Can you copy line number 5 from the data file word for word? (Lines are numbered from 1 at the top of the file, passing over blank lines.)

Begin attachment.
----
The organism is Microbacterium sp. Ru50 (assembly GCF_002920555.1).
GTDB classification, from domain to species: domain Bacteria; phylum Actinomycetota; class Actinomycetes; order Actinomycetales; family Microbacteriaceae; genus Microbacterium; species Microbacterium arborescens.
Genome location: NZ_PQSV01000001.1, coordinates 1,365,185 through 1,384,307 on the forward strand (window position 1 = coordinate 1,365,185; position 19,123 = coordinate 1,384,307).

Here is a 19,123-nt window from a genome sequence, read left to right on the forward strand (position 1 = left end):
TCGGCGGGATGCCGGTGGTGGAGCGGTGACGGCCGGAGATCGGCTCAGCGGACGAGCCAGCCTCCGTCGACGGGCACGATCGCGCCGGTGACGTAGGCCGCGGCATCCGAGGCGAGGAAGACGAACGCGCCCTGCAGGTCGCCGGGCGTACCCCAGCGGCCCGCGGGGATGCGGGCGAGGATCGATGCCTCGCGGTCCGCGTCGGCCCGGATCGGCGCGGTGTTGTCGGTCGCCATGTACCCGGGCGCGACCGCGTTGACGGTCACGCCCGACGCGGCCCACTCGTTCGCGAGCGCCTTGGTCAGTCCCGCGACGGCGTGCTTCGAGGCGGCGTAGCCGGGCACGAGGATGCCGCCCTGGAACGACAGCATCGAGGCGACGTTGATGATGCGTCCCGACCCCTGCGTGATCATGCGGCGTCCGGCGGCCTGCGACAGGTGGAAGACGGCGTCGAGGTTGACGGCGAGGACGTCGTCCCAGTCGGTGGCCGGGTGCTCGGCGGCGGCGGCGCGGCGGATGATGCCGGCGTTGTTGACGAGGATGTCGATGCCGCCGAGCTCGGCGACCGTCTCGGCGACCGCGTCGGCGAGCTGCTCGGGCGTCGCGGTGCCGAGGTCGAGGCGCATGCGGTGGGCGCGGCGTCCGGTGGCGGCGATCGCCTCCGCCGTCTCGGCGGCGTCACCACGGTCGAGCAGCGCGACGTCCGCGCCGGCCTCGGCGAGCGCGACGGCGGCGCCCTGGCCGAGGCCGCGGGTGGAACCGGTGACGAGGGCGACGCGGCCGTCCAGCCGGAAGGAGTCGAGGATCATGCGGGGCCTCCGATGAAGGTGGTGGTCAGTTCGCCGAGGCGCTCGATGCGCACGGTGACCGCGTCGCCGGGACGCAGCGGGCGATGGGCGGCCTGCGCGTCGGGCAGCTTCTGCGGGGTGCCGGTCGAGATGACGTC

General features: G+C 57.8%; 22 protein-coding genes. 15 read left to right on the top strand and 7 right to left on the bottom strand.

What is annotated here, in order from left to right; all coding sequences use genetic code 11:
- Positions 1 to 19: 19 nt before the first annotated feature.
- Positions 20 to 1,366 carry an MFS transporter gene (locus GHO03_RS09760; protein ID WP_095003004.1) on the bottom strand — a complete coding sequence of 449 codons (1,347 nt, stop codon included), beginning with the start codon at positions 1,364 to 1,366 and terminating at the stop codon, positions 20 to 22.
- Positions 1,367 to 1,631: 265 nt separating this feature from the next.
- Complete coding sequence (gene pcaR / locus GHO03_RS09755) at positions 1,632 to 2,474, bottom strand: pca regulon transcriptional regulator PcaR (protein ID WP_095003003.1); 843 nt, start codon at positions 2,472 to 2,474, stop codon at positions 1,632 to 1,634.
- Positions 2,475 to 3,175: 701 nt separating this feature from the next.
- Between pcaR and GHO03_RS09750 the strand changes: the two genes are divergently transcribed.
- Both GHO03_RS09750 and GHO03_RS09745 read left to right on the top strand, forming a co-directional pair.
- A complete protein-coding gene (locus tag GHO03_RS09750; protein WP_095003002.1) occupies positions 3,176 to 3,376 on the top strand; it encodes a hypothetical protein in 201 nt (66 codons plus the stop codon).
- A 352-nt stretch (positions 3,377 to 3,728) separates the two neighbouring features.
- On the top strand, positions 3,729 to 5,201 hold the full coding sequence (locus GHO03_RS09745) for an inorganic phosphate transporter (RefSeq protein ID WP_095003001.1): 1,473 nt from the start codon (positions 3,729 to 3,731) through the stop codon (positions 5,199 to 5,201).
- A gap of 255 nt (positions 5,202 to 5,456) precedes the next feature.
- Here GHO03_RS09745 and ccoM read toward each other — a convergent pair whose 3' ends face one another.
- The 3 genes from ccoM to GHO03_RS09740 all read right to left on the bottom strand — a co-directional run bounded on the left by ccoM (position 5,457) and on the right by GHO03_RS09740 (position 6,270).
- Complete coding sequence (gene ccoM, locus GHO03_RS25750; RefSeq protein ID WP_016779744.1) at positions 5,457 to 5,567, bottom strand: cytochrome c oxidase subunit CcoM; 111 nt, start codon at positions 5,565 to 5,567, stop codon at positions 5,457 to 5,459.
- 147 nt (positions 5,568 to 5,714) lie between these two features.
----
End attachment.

TCGGCGGGATGCCGGTGGTGGAGCGGTGACGGCCGGAGATCGGCTCAGCGGACGAGCCAGCCTCCGTCGACGGGCACGATCGCGCCGGTGACGTAGGCCGCGGCATCCGAGGCGAGGAAGACGAACGCGCCCTGCAGGTCGCCGGGCGTACCCCAGCGGCCCGCGGGGATGCGGGCGAGGATCGATGCCTCGCGGTCCGCGTCGGCCCGGATCGGCGCGGTGTTGTCGGTCGCCATGTACCCGGGCGCGACCGCGTTGACGGTCACGCCCGACGCGGCCCACTCGTTCGCGAGCGCCTTGGTCAGTCCCGCGACGGCGTGCTTCGAGGCGGCGTAGCCGGGCACGAGGATGCCGCCCTGGAACGACAGCATCGAGGCGACGTTGATGATGCGTCCCGACCCCTGCGTGATCATGCGGCGTCCGGCGGCCTGCGACAGGTGGAAGACGGCGTCGAGGTTGACGGCGAGGACGTCGTCCCAGTCGGTGGCCGGGTGCTCGGCGGCGGCGGCGCGGCGGATGATGCCGGCGTTGTTGACGAGGATGTCGATGCCGCCGAGCTCGGCGACCGTCTCGGCGACCGCGTCGGCGAGCTGCTCGGGCGTCGCGGTGCCGAGGTCGAGGCGCATGCGGTGGGCGCGGCGTCCGGTGGCGGCGATCGCCTCCGCCGTCTCGGCGGCGTCACCACGGTCGAGCAGCGCGACGTCCGCGCCGGCCTCGGCGAGCGCGACGGCGGCGCCCTGGCCGAGGCCGCGGGTGGAACCGGTGACGAGGGCGACGCGGCCGTCCAGCCGGAAGGAGTCGAGGATCATGCGGGGCCTCCGATGAAGGTGGTGGTCAGTTCGCCGAGGCGCTCGATGCGCACGGTGACCGCGTCGCCGGGACGCAGCGGGCGATGGGCGGCCTGCGCGTCGGGCAGCTTCTGCGGGGTGCCGGTCGAGATGACGTC